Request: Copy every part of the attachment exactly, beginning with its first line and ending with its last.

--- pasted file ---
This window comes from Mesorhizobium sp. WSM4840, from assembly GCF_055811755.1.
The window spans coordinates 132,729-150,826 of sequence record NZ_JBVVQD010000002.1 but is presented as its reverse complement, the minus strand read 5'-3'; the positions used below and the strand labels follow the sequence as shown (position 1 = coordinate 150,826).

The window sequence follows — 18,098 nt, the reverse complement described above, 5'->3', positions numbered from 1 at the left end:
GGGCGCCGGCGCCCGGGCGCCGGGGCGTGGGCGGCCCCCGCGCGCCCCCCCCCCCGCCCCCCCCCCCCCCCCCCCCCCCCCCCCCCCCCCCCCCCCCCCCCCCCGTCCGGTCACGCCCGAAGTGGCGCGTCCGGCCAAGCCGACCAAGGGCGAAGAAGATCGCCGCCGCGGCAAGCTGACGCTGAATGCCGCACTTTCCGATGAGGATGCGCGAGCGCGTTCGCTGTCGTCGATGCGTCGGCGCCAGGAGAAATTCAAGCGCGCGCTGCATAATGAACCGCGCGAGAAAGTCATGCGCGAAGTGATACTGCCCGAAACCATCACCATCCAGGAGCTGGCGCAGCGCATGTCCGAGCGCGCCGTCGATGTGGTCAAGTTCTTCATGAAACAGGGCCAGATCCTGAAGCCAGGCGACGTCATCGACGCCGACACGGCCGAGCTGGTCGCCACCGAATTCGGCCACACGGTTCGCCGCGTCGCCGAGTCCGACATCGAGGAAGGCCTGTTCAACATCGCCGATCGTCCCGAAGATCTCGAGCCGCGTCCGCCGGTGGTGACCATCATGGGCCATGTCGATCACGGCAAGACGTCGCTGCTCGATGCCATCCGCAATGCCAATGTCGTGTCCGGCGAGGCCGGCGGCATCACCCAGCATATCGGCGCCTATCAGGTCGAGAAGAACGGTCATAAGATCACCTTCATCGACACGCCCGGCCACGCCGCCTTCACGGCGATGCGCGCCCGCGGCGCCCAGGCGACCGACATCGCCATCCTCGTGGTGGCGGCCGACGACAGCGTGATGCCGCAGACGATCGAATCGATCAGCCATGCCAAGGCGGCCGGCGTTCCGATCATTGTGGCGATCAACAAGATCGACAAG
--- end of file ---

This window comes from Mesorhizobium sp. WSM4840, from assembly GCF_055811755.1.
The window spans coordinates 132,729-150,826 of sequence record NZ_JBVVQD010000002.1 but is presented as its reverse complement, the minus strand read 5'-3'; the positions used below and the strand labels follow the sequence as shown (position 1 = coordinate 150,826).

The window sequence follows — 18,098 nt, the reverse complement described above, 5'->3', positions numbered from 1 at the left end:
GGGCGCCGGCGCCCGGGCGCCGGGGCGTGGGCGGCCCCCGCGCGCCCCCCCCCCCGCCCCCCCCCCCCCCCCCCCCCCCCCCCCCCCCCCCCCCCCCCCCCCCCGTCCGGTCACGCCCGAAGTGGCGCGTCCGGCCAAGCCGACCAAGGGCGAAGAAGATCGCCGCCGCGGCAAGCTGACGCTGAATGCCGCACTTTCCGATGAGGATGCGCGAGCGCGTTCGCTGTCGTCGATGCGTCGGCGCCAGGAGAAATTCAAGCGCGCGCTGCATAATGAACCGCGCGAGAAAGTCATGCGCGAAGTGATACTGCCCGAAACCATCACCATCCAGGAGCTGGCGCAGCGCATGTCCGAGCGCGCCGTCGATGTGGTCAAGTTCTTCATGAAACAGGGCCAGATCCTGAAGCCAGGCGACGTCATCGACGCCGACACGGCCGAGCTGGTCGCCACCGAATTCGGCCACACGGTTCGCCGCGTCGCCGAGTCCGACATCGAGGAAGGCCTGTTCAACATCGCCGATCGTCCCGAAGATCTCGAGCCGCGTCCGCCGGTGGTGACCATCATGGGCCATGTCGATCACGGCAAGACGTCGCTGCTCGATGCCATCCGCAATGCCAATGTCGTGTCCGGCGAGGCCGGCGGCATCACCCAGCATATCGGCGCCTATCAGGTCGAGAAGAACGGTCATAAGATCACCTTCATCGACACGCCCGGCCACGCCGCCTTCACGGCGATGCGCGCCCGCGGCGCCCAGGCGACCGACATCGCCATCCTCGTGGTGGCGGCCGACGACAGCGTGATGCCGCAGACGATCGAATCGATCAGCCATGCCAAGGCGGCCGGCGTTCCGATCATTGTGGCGATCAACAAGATCGACAAG